By Tony Gieske
The main thing about Clare Fischer’s Clarinet Choir is its unprecedented sound, the freshest thing in reed literature since the Four Brothers sound devised by Shorty Rogers and Ralph Burns for Woody Herman’s band, which we all know from the unforgettable “Keen & Peachy.”
Stan Getz, Zoot Sims, Serge Chaloff, and Al Cohn were the brothers, and while the guys in Fischer’s choir were not such stellar soloists, they got a blend that was mellowly entrancing, if way cooler than the one the bop era tenormen achieved.
And deeper. On the stand at Vibrato the other night, in addition to four garden variety B-flat clarinets, were an E-flat alto clarinet, a B-flat bass clarinet with Cip Cipriano on the business end, and a pair of contrabass clarinets, one played by the stalwart sideman Lee Callet. He made you think of the great Harry Carney.
Indeed, these lowboys gave out an amazing amount of bottom, saving the tuttis from any trace of shrillness, although the four virtuoso conventional clarinet players found that possibility no great danger. Once in a while during their solos, their over-the-staff register skinnied up for an instant or two.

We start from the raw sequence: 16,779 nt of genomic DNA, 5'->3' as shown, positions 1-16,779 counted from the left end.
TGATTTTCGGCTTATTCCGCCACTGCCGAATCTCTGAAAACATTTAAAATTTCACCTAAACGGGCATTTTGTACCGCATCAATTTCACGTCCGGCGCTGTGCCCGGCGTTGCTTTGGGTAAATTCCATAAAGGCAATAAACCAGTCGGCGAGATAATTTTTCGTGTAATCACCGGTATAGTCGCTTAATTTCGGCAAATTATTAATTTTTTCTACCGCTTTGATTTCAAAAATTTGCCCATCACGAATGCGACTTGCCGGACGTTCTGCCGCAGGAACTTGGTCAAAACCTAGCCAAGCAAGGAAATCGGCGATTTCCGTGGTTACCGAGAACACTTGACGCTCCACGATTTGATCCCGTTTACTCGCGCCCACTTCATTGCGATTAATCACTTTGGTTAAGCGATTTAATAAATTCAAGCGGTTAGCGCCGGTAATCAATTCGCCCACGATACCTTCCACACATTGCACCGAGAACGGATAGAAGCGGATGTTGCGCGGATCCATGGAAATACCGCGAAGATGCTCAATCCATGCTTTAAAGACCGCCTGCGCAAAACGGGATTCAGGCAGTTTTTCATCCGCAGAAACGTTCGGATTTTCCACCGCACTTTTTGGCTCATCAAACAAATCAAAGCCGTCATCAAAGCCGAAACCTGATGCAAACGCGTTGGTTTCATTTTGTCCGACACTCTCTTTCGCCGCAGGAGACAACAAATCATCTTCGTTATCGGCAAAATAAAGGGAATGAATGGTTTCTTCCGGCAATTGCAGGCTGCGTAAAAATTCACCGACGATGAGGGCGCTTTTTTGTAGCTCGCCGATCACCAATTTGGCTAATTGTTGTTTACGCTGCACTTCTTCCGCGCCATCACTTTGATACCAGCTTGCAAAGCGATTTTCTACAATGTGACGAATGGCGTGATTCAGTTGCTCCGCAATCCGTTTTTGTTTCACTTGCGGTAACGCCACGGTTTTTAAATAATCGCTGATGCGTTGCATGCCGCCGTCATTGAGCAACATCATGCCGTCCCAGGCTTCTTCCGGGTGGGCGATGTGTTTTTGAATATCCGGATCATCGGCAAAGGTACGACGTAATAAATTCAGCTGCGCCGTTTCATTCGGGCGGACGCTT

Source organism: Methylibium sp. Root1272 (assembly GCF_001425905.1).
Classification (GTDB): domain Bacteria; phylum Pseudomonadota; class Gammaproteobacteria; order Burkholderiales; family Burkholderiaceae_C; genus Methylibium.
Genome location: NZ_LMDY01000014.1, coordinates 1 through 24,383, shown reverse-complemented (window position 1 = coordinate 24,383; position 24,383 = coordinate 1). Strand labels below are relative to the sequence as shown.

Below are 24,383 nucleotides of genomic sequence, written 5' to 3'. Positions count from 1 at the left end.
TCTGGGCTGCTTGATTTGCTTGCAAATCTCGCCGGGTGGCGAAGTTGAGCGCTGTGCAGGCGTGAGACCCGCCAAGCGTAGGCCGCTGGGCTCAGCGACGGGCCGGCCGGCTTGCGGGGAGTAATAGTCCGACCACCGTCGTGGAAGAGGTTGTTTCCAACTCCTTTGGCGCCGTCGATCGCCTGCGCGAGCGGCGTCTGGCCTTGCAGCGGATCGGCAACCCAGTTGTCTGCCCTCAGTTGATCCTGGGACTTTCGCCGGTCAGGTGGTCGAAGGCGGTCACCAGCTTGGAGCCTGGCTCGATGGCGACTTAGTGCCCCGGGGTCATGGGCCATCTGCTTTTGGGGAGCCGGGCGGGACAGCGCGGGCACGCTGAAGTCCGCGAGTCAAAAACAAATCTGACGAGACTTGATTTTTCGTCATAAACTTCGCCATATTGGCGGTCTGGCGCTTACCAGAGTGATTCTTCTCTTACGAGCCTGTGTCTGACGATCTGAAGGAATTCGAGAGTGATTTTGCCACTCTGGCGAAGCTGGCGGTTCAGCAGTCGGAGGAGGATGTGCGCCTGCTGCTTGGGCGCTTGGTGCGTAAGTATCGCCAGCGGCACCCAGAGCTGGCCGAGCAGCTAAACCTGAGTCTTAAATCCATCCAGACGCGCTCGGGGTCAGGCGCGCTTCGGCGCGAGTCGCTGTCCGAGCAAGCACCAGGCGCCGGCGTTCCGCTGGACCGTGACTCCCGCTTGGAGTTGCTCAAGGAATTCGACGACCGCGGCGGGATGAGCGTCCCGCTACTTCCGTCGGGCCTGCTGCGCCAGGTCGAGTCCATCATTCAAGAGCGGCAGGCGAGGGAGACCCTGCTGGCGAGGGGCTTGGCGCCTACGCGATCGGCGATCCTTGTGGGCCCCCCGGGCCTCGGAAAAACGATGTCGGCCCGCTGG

Anyway, that’s eight top flight clarinetists in one group, preceded in recent weeks by two top flight soloists on the instrument leading their own bands, Eddie Daniels at Vitello’s and Anat Cohen at Catalina’s. Jazz seems to be floating through the reeds around here.
“Jeru” was a highlight at Vibrato, weightless as a butterfly but stinging like a bebopper. “Basic Blues” gave all the aces a chance to show what they had in the pot, which was plenty. Not real radical, but comprehensive, much like their scorer.
Son of scorer, Brent Fischer, also did some arranging and composing, played electric bass to underpin it all, called the charts and cued the soloists. Did the dirty work, in other words, while Pop sat and listened.
By the way, it was Johannes Brahms who brought the clarinet into classical music’s Romantic Movement. So does that make the elder Fischer the Brahms of bebop? Just asking.
Photos by Tony Gieske. Read and see more of Tony’s jazz essays and photos at his personal web site tonyspage.com.